Silent Mind is about being able to see the target area in your mind's eye. This becomes a point in the distance that your brain will compute as its objective. By allowing the brain to control the muscle memory required in a relaxed and unemotional state you give yourself the best opportunity to hit a perfect shot.

There are a number of ways you can improve your mind set and sense of calm on the golf course. Between shots it is important to walk at a pace that is relaxed, unhurried, and to breathe deeply if you feel yourself tightening up. When you feel yourself getting nervous or tense, think back to a great shot you have hit earlier in the round or in previous rounds and remember the emotion it created, recall that state and feel it again. Do not get ahead of yourself by anticipating all the problems you may face in the next shot; your brain has all the computing power to make that calculation very quickly for you when you get to the ball. And, when you do arrive at the ball, stand behind it and look at the target area where you want the ball to end up. Look at this spot for a few seconds only, then select your club and go through your pre-shot routine. My own routine is quite simple. Once I have selected the club I approach the ball from the right-hand side, make a good grip and then look exactly at the focus point I have selected and 'see' the ball landing and coming to rest there. I take a full practice swing, give the club a short waggle to take away any unconscious tension in my arms and body. I am now ready to go. I look one more time at my focus point to make sure it is clear in my mind's eye. The target has now been 'locked in'. I am now physically and mentally prepared for perfect execution.

I often find people are confused by the simplicity of what I have just described. Some people want it to be complex and semi-mystical and others just don't get it because they think they are already doing this. Though they think they are doing it I doubt that they really are. So, the $64,000 question is, where is your focus before every shot? Are you thinking about the negatives - e.g. the hazards, the trees, the poor shot you hit on the last hole, the fearsome tee-shot coming up at the next hole etc. Or even something entirely unrelated - what you're having for dinner that night!. Because if you are, you are playing random 'hit-and-hope' golf. To overcome this you absolutely need a pre-shot routine (and very few golfers genuinely have one). If you do not have one then make it a priority to go and see your local professional discuss with them the habits that make up a good, effective pre-shot routine - one tailored to suit you.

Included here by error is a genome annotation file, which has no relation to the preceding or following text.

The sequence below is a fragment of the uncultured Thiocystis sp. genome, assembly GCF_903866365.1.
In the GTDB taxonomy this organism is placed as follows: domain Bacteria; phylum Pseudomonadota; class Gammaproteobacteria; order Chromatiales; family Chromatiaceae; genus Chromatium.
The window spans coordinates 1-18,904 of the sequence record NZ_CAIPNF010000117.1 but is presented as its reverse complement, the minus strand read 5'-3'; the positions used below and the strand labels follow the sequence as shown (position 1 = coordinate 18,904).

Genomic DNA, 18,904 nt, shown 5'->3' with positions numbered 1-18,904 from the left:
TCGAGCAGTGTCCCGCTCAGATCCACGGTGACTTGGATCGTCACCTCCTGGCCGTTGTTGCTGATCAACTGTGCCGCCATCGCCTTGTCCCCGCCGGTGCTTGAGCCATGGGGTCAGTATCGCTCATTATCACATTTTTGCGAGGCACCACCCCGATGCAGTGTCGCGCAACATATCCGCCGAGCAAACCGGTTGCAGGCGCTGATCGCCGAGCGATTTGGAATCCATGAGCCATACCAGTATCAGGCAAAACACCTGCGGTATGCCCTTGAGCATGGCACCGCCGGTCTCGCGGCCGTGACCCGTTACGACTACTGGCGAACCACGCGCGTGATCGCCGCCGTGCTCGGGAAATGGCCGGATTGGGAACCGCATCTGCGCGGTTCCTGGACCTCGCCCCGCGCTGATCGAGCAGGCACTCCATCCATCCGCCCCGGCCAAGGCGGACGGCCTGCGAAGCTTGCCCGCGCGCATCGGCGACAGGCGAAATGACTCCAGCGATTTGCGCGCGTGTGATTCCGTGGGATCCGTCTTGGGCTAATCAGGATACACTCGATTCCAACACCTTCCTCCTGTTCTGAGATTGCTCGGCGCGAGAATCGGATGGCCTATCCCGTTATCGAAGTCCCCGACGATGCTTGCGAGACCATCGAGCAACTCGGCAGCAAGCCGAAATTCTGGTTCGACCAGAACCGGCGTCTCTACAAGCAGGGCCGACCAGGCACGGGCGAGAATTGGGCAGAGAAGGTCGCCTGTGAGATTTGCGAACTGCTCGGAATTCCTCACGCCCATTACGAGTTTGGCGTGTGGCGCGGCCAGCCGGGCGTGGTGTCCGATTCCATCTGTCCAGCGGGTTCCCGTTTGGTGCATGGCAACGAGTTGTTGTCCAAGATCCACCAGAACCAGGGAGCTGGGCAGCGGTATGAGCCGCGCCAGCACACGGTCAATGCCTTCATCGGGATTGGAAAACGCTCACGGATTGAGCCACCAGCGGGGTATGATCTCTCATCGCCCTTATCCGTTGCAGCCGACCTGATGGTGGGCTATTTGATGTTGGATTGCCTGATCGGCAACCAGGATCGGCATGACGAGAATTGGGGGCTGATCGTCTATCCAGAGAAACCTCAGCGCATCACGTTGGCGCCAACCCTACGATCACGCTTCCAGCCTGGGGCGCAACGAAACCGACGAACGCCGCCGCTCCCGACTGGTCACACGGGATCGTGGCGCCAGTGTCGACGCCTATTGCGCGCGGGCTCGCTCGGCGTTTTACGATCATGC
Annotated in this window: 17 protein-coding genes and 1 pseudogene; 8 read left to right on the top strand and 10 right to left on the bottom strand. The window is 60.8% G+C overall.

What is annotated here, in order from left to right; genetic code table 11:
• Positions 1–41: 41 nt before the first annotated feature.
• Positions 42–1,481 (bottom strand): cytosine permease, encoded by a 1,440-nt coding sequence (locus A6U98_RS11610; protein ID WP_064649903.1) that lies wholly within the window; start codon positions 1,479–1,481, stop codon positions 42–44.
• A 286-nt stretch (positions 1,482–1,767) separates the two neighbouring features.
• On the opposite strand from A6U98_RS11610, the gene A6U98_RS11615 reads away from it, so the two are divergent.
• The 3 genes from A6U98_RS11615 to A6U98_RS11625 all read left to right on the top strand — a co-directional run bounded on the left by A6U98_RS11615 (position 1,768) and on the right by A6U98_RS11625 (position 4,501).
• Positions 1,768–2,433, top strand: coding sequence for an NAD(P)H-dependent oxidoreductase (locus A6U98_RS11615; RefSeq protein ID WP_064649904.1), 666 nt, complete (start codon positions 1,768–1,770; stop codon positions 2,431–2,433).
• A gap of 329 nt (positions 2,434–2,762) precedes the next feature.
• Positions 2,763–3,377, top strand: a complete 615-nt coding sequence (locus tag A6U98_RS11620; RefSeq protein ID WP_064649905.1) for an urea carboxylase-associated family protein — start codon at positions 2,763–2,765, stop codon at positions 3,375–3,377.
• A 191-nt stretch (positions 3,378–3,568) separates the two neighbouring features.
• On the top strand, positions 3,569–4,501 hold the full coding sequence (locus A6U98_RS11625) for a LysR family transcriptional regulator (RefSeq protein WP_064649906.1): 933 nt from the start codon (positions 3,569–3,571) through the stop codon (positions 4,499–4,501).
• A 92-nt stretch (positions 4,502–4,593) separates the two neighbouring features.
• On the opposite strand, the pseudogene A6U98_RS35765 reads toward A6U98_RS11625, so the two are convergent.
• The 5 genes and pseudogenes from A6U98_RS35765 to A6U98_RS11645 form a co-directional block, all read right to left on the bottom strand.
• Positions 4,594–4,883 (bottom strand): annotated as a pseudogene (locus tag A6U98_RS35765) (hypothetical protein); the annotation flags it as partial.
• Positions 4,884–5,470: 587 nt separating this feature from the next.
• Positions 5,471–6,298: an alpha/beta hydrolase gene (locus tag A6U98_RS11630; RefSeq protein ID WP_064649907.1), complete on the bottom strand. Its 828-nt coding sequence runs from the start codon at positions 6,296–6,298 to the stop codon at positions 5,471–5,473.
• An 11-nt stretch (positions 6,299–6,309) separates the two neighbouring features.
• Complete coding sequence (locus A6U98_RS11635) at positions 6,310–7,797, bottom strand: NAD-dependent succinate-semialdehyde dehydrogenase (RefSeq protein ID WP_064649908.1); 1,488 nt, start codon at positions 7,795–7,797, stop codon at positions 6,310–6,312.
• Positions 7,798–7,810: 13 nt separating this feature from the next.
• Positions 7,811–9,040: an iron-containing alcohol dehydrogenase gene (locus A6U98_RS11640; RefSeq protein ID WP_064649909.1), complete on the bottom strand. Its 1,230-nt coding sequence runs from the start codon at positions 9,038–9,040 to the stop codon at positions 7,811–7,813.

Though I am not a qualified golf teacher and (other than a few trusted friends who have asked me to comment on their swing) would never give advice to anyone on technique, I have, I believe, uncovered the number one fault with most average club golfers, a few high-ranking amateurs and even a number of professionals as well.

Too many golfers are in too much of a hurry to hit the ball. By that I mean they concentrate their efforts on hitting the ball, and not swinging the club. We see high ranking professionals, after a disastrous hole, stepping onto the next tee and attempting to murder the ball out of pure rage; there's no thought of a balanced swing and relaxed tempo.

It was about three years ago that I stopped trying to hit 'at' the ball. I figured the golf club was designed to hit the ball and nature designed me to swing that club. So long as I kept my part of the bargain I could trust the golf club to keep its part of the bargain.

It is important to understand the other hurdles that inhibit our ability to focus, time and time again, over a four-hour round of golf. Here, in my experience, are the three major offenders:


We approach the shot with a negative mind set We don't mean to, we just do it out of habit or mood. This may take the form of telling ourselves exactly the shot we don't want to hit, or arriving at the shot with an absolute belief we will hit a bad shot. I don't need to remind you of the number of times after you have played a bad shot you have said, "I just knew I was going to do that!" So stop it!


To often we are not thinking about the shot in hand, and are allowing our minds to wander. Over the shot you are thinking about everything but the shot in hand, and this results in 'hit-and-hope' golf. We think about hitting the ball hard, rather than swinging with purpose.


Many players do not believe they have the ability to hit the shot required. No matter how wide a fairway may look, it's not wide enough. No matter how short the putt, they cannot see the ball going in the hole, because in the back of their mind lurks the nagging doubt they're not up to the challenge. Confidence is a muscle that we can build. If we stand over a difficult shot and tell ourselves we can make the shot and believe that we can, we will build our confidence. Even if we do not execute the shot as we wished, we can take the fact that we felt confident as something positive to take away from it and recall in the future. We must always seek the positive in every situation and use it to build and not destroy our confidence.

Reproduced with kind permission of Golf International Magazine